This is the year where people either found a great success as the silver lining of things, or utter failure and disappointment.
In Lebanon, our government took it on itself to give us the latter, no matter how hard we tried to pull ourselves together. Despite our revolution attempt and all the other attempts that followed, we couldn’t cope with the economic crisis and the unrecognized collapsing of the local currency which preceded a worsening state and verified one governmental failure after the other. The cherry on top was the Beirut blast that took place on August 4 at around 6:07 pm.
As some of the Lebanese citizens, and those abroad, we were in a state of shock. Even some international supporters and fans of Lebanon couldn’t but feel empathy for what happened. We were, some still are, unable to focus on our work, or just getting the day by. If we weren’t down with masks and tools, we were nailed to our screens trying to believe what happened is real. We spent weeks trying to pick up the pieces and protest against the government for its failures and, on top of the 2750 ton of ammonium nitrate explosion, they had the audacity to throw tear gas bombs at the protestors and shoot live and rubber bullets at a close range at them.
Immediately after the moment of the explosion, we had to message and call our loved ones and friends to make sure they’re ok and safe. It is a feeling none of us should have experienced and something we would not forget. We are still living the aftermath. If we’re not among the approximately 200 deceased persons, or the 7000+ injured, or the 300,000 displaced, we are left helpless in what we used to call home. Those with foreign passports and a secure high (preferably in dollars) income are still the slogan of resilience and the image of the rising phoenix. But everyone else is done with the phoenix narrative and is finding a way to leave, to the extent that the rafts of death scenario is repeated again. What can we do? We certainly are heading towards hell, as the president predicted.
On top of that, prices are still on a rise, the currency on a low, and still, after 2 months, no one is held accountable. Last month we breathed in what was probably corruption evidence with the huge fire that erupted in the port, burning more food aid and other donated products that was supposed to reach people. We breathes in that smell everyday on our route, and I can’t imagine what it’s like for those living doorless and windowless in those areas.
Positive Coronavirus cases are hitting new records, which are around 10% of the total tests. People don’t seem to abide by masks, hygiene, and social distancing, while I panic silently like it’s the Dawn of the Dead and I’m the only one not bitten yet.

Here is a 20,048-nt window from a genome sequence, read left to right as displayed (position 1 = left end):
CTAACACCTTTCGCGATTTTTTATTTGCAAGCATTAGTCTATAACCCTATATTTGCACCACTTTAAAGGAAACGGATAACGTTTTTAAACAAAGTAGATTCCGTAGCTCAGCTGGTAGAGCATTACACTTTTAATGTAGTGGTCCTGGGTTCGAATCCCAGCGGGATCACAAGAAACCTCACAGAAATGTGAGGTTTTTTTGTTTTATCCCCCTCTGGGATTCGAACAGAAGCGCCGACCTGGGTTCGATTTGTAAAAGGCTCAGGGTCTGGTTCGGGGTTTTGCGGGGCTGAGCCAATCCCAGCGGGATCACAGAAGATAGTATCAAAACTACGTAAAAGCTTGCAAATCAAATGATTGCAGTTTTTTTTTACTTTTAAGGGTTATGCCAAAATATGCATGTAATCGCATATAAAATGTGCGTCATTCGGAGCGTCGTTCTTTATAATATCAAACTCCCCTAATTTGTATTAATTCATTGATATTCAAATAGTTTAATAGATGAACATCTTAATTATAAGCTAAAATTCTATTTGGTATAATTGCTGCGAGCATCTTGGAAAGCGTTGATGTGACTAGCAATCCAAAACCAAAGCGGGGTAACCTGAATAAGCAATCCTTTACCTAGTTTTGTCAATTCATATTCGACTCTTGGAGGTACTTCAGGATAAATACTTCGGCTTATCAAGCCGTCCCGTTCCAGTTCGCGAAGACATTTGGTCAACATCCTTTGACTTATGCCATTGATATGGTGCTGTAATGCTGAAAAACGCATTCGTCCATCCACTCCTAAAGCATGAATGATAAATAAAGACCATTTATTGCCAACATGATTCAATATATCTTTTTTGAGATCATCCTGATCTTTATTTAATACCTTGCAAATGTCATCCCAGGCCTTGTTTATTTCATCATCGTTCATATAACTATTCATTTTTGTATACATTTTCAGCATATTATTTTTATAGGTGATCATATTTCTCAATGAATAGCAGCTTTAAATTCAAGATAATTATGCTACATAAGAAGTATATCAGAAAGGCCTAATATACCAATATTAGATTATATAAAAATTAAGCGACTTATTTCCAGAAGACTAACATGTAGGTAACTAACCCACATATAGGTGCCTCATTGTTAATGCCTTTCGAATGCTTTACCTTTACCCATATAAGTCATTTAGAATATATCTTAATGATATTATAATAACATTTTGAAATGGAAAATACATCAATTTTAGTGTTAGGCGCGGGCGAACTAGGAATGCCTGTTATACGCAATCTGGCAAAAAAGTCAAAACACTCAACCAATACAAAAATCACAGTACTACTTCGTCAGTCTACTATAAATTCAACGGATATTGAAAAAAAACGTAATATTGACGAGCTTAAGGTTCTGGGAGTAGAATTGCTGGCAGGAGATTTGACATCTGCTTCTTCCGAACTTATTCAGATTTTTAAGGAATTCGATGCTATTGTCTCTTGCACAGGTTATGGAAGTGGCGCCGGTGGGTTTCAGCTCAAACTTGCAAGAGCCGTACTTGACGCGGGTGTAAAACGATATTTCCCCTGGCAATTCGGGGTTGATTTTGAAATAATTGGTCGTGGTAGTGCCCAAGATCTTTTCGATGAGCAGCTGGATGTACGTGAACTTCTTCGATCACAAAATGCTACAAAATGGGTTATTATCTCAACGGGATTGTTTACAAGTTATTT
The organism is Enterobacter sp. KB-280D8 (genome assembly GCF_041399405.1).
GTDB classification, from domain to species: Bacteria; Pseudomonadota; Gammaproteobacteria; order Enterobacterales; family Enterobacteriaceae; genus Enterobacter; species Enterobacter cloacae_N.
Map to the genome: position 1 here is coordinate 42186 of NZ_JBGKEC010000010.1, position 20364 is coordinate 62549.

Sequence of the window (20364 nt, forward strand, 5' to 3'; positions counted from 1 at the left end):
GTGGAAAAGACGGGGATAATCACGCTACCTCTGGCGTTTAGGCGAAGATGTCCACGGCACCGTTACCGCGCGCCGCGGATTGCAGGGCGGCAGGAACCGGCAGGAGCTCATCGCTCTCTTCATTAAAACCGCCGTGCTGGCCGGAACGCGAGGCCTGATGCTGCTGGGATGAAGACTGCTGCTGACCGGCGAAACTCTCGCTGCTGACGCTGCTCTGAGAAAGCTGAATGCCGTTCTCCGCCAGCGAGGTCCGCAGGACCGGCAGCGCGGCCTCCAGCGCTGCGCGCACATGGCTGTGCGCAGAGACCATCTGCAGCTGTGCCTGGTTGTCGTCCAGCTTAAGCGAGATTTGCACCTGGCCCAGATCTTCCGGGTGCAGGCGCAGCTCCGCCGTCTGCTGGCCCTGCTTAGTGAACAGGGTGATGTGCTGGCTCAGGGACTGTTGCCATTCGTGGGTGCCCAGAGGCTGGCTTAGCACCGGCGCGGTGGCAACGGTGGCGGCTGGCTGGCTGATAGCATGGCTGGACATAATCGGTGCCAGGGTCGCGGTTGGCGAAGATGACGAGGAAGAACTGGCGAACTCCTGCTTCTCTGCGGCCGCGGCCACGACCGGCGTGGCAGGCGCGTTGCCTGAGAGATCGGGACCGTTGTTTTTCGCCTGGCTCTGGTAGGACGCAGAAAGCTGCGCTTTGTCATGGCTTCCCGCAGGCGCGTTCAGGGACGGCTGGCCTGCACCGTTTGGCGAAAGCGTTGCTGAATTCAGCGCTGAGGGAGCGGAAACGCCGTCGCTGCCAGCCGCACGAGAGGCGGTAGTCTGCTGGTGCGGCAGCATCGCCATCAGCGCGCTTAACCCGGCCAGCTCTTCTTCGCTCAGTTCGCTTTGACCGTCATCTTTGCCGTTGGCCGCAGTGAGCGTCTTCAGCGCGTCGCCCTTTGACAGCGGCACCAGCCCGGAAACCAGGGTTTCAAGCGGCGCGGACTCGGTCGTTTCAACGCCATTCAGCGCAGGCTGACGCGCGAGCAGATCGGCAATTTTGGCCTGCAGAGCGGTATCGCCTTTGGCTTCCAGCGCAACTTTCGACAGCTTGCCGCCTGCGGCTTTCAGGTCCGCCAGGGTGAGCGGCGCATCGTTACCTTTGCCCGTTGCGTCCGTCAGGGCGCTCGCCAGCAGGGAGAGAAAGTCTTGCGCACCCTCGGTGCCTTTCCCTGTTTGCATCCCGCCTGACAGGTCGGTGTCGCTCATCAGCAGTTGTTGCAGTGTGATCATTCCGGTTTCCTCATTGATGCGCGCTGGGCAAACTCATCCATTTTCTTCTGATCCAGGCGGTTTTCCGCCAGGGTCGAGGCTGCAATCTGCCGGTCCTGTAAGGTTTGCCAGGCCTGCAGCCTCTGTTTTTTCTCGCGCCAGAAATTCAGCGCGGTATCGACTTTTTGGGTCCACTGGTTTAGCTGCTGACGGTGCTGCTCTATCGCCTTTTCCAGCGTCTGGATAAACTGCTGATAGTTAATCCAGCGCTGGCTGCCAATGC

This is a brief summary of what we’re going through.
On a positive note, it was fascinating to see all the people who couldn’t stand still when their government did. We got organized, we dispatched ourselves, we started cleanup, and we started helping people restore their home while giving them meals until their home kitchens are usable again.
The clown group I’m in, Clown Me In, went down and participated in the cleanup and we commissioned our van to collected glass and send it to recycling plants for it to be reused. We gathered volunteers and dispatched them wherever needed and we used the donations we received to buy materials and things people needed to get by.
We also decided it’s time to perform again. After a period of more than 6 months, we finally got back for rehearsals, online first then in person, and prepared for a new show that we performed in 16 areas in Beirut to around 1500 persons. You’d never imagine how laughter is also a need in such tough time, and how hard it is for people to laugh. Yet they did.
We are still helping people around, so if you’d like to donate, here is a link to our campaign:
Personally, I have been trying to find my place in all of this. Going back to rehearsals and clowning in the streets helped me, and us, reclaim my strength and work on getting my energy and will back, and try to be productive again in ways that are helpful now.
The pain won’t go away. But we’ll have to be functional in spite of it. We must not forget, but we still have to earn a living in this failing economy. So here is my attempt, for the past week, to convince myself to find my routine and make myself do things again.
Let’s hope it works.